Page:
If you are reading this column, you probably don't need to be reminded about what happened on this day eight years ago. You do not need to be told to rekindle your inner patriot - that fire was lit inside you long ago. But look around you. An entire generation getting on the school bus this morning does not remember the pain of this day.
Nineteen hijackers flew two commercial jets into the World Trade Center's Twin Towers, one into the Pentagon, and a fourth plane into a field in Shanksville, Pa., after passengers on that plane tried to stop the hijackers. Rather than crumbling as these terrorists so desperately wanted, Americans came together like never before to support the families of the fallen - each of us knowing full well that it could have happened to one of our own. Life and country became precious again.
We often say, "We all lost something on Sept. 11, 2001 - families, friends, loved ones, and fellow Americans." Without giving pause, we continue, "What we did not lose, however, was our faith and courage." It is ingrained in us: Terrorism will always fail just as it failed on that day. No one can take away our faith in America, nor can anyone remove the freedom for which it stands.
I'm asking you to not only remember today but also to pass the memory of this day along to your children, grandchildren, nieces and nephews. Close to 1,300 of you attended my town hall meeting last week and took home with you more than 1,000 copies of the United States Constitution. I learned that many of you took these and other educational pamphlets home with the intention of sharing them with your children and grandchildren. Just as we use our founding documents as tools to teach, likewise we should use this day to teach and instill the importance behind it in the next generation.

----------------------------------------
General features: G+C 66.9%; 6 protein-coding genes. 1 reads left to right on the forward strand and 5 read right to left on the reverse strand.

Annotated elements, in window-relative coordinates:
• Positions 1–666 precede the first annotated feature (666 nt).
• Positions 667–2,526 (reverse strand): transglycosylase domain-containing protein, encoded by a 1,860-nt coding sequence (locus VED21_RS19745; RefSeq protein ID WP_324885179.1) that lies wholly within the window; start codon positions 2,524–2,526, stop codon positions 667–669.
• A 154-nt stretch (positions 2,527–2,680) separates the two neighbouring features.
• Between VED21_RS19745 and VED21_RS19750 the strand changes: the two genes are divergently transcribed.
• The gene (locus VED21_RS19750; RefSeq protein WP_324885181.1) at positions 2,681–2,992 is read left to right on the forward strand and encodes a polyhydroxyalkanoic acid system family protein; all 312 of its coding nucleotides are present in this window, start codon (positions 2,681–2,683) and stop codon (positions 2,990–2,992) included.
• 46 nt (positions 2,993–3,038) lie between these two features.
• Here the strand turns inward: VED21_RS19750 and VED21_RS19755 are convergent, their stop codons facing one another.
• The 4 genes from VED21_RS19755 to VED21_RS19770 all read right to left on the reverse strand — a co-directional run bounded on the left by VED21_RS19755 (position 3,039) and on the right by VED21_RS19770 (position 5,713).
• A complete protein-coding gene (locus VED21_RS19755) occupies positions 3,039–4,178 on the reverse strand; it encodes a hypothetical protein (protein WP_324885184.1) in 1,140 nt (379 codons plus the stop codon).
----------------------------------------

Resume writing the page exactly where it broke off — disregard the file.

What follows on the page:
The youngest victim of the Sept. 11 attacks was a 2-year-old boy who was a passenger on Flight 77, the plane that crashed into the Pentagon. Last week, I met with a Boy Scout who is not much older than the little boy on that plane would have been had he lived. This Boy Scout sitting in my office asked me what the most important role is as a young American. I told him that his duty, and that of all other young people in this country, is to learn.
Likewise, our role is to teach them. There are as many lessons to be learned from the tragic events of Sept. 11, 2001, as there are Americans. There are large lessons about heroism and sacrifice and there are smaller lessons about remembering to say "I love you" to those closest to you. My greatest wish today is that those of us who experienced that grim day will be inspired on this day of remembrance to share the lessons that we have learned with a new generation.
As we pray for the fallen, for the families who have suffered, and for the heroes who gave everything to help their fellow countrymen, let us never forget the stories of Sept. 11, 2001, and the lessons that they hold for us all - individually and as a nation.
Rep. John Linder, R-Duluth, has served in the House of Representatives since 1992.